Ethylene controls many beneficial responses in plants but also promotes chlorosis, senescence, disease, and fruit over-ripening. The present study compared previously isolated ethylene-insensitive lines of soybean [Glycine max (L.) Merr.] to their isogenic, ethylene-sensitive parent with respect to disease resistance, seed yield, and other field performance traits. In laboratory tests, ethylene insensitivity reduced root colonization by soybean cyst nematode. Using healthy young plants, ethylene-insensitivity also reduced ethylene-activated leaf chlorosis and abscission. However, in the field, leaf chlorophyll and late-season senescence were not altered, suggesting that ethylene is not a main determinant of late-season senescence of soybean leaves. Field studies also revealed no changes in susceptibility to Septoria brown spot disease (caused by Septoria glycines Hemmi), flowering date, plant height, or seed total protein and oi concentration. Field studies did demonstrate elevated susceptibility to white mold disease [Sclerotinia sclerotiorum (Lib.) deBary], poor stand establishment in some but not all environments, altered plant architecture, and earlier maturity date in the ethylene-insensitive lines. Seed yield was notably undependable, being similar to the parental line in some field locations but significantly reduced in most environments. To avoid these negative impacts on overall performance, manipulation of plant ethylene responses should be targeted to specific tissues, growth stages, or growth environments.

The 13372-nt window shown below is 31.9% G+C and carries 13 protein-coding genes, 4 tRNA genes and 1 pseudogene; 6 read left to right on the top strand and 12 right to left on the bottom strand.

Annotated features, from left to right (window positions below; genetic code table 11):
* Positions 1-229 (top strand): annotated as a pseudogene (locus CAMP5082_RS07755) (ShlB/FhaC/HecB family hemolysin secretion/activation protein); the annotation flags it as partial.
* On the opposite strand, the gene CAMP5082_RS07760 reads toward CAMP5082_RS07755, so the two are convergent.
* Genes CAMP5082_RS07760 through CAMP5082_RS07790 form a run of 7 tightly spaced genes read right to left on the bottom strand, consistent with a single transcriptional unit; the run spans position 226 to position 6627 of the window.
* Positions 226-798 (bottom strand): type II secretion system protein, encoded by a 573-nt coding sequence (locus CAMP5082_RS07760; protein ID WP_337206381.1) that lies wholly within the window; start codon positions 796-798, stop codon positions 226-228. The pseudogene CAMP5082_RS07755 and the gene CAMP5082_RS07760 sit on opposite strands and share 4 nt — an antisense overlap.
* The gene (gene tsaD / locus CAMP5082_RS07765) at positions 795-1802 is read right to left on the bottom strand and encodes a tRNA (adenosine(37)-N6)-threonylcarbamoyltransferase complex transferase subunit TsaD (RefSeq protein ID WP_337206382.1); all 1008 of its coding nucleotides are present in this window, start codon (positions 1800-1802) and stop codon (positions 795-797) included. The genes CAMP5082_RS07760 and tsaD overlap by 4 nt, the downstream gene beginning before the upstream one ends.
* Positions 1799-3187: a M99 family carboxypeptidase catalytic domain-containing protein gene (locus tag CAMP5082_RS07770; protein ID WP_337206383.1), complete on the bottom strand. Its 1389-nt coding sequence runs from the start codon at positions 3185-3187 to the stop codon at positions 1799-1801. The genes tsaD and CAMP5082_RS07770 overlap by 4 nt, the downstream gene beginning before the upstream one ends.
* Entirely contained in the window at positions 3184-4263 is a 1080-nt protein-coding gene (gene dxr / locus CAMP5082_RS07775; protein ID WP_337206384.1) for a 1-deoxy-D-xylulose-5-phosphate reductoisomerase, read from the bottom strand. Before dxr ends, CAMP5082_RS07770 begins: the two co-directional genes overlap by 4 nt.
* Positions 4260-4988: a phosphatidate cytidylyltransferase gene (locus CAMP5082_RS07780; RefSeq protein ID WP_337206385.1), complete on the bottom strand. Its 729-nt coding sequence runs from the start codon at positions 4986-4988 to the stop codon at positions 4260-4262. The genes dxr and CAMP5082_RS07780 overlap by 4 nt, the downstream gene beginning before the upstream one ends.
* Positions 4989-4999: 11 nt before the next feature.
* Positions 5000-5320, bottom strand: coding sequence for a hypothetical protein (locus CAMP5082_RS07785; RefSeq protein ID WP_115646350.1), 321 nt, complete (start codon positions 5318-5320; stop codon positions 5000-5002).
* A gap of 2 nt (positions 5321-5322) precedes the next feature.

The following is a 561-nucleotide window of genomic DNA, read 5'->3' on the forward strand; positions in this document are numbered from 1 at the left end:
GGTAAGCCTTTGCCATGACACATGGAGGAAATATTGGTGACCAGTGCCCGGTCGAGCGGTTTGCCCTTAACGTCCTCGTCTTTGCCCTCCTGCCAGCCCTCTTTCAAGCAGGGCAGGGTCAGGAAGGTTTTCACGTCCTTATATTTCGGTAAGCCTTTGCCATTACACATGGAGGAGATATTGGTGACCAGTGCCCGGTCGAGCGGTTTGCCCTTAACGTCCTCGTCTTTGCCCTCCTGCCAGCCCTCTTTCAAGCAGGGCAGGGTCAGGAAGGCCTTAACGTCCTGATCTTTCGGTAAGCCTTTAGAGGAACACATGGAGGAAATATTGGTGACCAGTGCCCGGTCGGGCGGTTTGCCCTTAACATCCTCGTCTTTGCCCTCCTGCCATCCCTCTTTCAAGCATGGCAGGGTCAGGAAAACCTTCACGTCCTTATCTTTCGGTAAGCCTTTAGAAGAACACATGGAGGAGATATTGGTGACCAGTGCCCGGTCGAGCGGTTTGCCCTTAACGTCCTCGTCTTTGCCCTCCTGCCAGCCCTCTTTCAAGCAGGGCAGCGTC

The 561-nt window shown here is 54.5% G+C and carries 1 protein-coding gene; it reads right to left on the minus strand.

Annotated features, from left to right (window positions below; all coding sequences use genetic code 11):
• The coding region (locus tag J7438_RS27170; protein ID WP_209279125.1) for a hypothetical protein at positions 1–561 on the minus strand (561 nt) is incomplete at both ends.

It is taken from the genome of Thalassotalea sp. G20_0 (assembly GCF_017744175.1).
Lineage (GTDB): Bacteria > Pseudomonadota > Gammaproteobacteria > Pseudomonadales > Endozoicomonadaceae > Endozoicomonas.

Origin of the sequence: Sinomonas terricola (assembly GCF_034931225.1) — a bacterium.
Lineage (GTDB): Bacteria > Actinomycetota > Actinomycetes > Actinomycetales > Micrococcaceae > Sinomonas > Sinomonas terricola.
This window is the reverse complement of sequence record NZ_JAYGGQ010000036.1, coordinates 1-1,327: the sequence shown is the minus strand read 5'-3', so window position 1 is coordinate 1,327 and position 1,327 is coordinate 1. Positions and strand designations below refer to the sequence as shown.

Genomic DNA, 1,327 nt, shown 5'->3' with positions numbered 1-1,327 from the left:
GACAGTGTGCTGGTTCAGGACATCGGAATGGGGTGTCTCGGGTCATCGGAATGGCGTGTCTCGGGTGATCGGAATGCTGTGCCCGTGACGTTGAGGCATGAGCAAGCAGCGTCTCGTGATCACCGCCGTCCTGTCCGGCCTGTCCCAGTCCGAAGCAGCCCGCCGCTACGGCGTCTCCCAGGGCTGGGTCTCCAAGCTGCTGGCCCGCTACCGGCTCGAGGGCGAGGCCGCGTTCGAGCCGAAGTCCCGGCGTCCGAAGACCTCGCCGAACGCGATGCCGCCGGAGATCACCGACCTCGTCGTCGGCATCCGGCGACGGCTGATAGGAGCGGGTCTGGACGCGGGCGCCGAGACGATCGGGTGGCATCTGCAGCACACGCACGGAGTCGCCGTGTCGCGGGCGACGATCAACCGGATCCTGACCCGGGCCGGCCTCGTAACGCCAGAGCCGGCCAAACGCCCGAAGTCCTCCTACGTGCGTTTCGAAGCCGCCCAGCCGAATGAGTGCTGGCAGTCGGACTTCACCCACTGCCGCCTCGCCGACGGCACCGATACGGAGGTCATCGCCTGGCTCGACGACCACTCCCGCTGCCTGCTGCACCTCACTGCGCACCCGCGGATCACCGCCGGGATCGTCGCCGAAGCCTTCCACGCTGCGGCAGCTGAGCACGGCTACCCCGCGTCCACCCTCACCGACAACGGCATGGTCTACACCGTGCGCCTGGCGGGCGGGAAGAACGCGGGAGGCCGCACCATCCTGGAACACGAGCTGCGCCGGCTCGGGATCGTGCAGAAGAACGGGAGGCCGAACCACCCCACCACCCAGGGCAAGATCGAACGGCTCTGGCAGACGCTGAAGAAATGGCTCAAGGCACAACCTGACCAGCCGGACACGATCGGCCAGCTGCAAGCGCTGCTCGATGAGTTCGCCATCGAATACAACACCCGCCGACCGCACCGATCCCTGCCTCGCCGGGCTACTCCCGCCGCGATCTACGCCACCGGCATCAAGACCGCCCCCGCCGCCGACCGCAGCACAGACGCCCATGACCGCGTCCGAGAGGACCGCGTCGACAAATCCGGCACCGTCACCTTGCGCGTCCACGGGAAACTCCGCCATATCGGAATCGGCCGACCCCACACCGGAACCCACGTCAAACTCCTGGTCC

ASJC Scopus subject areas
- Agronomy and Crop Science